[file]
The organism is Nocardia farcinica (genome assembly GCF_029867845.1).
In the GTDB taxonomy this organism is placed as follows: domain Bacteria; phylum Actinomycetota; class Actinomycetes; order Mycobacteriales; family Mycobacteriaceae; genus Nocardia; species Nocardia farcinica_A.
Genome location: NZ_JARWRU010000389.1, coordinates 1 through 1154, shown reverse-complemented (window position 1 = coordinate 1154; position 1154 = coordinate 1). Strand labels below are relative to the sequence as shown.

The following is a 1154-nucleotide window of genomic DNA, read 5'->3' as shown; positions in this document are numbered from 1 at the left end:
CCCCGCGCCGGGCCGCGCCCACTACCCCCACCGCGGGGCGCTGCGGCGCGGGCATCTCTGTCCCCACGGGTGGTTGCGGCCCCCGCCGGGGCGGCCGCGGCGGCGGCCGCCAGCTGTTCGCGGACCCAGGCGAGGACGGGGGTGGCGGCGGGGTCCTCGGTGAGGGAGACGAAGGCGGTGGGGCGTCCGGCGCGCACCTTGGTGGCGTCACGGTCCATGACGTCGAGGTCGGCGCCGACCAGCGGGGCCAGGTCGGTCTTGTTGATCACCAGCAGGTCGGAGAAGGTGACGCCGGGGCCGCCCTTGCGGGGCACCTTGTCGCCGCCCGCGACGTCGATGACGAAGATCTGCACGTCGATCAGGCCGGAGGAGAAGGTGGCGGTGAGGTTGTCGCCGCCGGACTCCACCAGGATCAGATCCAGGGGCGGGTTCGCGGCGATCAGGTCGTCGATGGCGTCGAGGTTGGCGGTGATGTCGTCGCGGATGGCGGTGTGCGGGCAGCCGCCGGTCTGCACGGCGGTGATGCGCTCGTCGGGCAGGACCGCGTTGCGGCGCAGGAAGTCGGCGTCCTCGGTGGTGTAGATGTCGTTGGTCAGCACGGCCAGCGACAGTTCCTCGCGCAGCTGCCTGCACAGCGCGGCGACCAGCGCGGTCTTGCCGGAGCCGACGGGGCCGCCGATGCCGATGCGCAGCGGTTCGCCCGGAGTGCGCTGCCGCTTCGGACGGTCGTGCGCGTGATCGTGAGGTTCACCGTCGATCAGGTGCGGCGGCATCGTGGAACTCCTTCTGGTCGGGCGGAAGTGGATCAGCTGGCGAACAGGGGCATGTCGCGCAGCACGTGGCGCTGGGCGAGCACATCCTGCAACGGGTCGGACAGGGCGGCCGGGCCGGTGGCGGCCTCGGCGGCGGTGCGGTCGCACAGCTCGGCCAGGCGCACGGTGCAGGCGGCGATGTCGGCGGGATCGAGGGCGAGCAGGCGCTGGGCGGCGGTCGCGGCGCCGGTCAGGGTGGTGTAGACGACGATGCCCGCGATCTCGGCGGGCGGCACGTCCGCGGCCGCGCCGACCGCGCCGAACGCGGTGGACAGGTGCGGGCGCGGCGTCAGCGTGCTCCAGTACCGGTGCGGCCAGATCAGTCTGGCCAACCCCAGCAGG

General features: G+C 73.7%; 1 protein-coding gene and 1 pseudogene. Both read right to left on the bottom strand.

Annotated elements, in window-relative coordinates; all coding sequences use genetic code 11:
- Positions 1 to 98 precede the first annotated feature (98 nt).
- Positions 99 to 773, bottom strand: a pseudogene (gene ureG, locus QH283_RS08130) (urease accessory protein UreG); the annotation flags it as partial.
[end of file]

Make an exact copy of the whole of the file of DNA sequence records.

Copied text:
The organism is Nocardia farcinica (genome assembly GCF_029867845.1).
In the GTDB taxonomy this organism is placed as follows: domain Bacteria; phylum Actinomycetota; class Actinomycetes; order Mycobacteriales; family Mycobacteriaceae; genus Nocardia; species Nocardia farcinica_A.
Genome location: NZ_JARWRU010000389.1, coordinates 1 through 1154, shown reverse-complemented (window position 1 = coordinate 1154; position 1154 = coordinate 1). Strand labels below are relative to the sequence as shown.

The following is a 1154-nucleotide window of genomic DNA, read 5'->3' as shown; positions in this document are numbered from 1 at the left end:
CCCCGCGCCGGGCCGCGCCCACTACCCCCACCGCGGGGCGCTGCGGCGCGGGCATCTCTGTCCCCACGGGTGGTTGCGGCCCCCGCCGGGGCGGCCGCGGCGGCGGCCGCCAGCTGTTCGCGGACCCAGGCGAGGACGGGGGTGGCGGCGGGGTCCTCGGTGAGGGAGACGAAGGCGGTGGGGCGTCCGGCGCGCACCTTGGTGGCGTCACGGTCCATGACGTCGAGGTCGGCGCCGACCAGCGGGGCCAGGTCGGTCTTGTTGATCACCAGCAGGTCGGAGAAGGTGACGCCGGGGCCGCCCTTGCGGGGCACCTTGTCGCCGCCCGCGACGTCGATGACGAAGATCTGCACGTCGATCAGGCCGGAGGAGAAGGTGGCGGTGAGGTTGTCGCCGCCGGACTCCACCAGGATCAGATCCAGGGGCGGGTTCGCGGCGATCAGGTCGTCGATGGCGTCGAGGTTGGCGGTGATGTCGTCGCGGATGGCGGTGTGCGGGCAGCCGCCGGTCTGCACGGCGGTGATGCGCTCGTCGGGCAGGACCGCGTTGCGGCGCAGGAAGTCGGCGTCCTCGGTGGTGTAGATGTCGTTGGTCAGCACGGCCAGCGACAGTTCCTCGCGCAGCTGCCTGCACAGCGCGGCGACCAGCGCGGTCTTGCCGGAGCCGACGGGGCCGCCGATGCCGATGCGCAGCGGTTCGCCCGGAGTGCGCTGCCGCTTCGGACGGTCGTGCGCGTGATCGTGAGGTTCACCGTCGATCAGGTGCGGCGGCATCGTGGAACTCCTTCTGGTCGGGCGGAAGTGGATCAGCTGGCGAACAGGGGCATGTCGCGCAGCACGTGGCGCTGGGCGAGCACATCCTGCAACGGGTCGGACAGGGCGGCCGGGCCGGTGGCGGCCTCGGCGGCGGTGCGGTCGCACAGCTCGGCCAGGCGCACGGTGCAGGCGGCGATGTCGGCGGGATCGAGGGCGAGCAGGCGCTGGGCGGCGGTCGCGGCGCCGGTCAGGGTGGTGTAGACGACGATGCCCGCGATCTCGGCGGGCGGCACGTCCGCGGCCGCGCCGACCGCGCCGAACGCGGTGGACAGGTGCGGGCGCGGCGTCAGCGTGCTCCAGTACCGGTGCGGCCAGATCAGTCTGGCCAACCCCAGCAGG

General features: G+C 73.7%; 1 protein-coding gene and 1 pseudogene. Both read right to left on the bottom strand.

Annotated elements, in window-relative coordinates; all coding sequences use genetic code 11:
- Positions 1 to 98 precede the first annotated feature (98 nt).
- Positions 99 to 773, bottom strand: a pseudogene (gene ureG, locus QH283_RS08130) (urease accessory protein UreG); the annotation flags it as partial.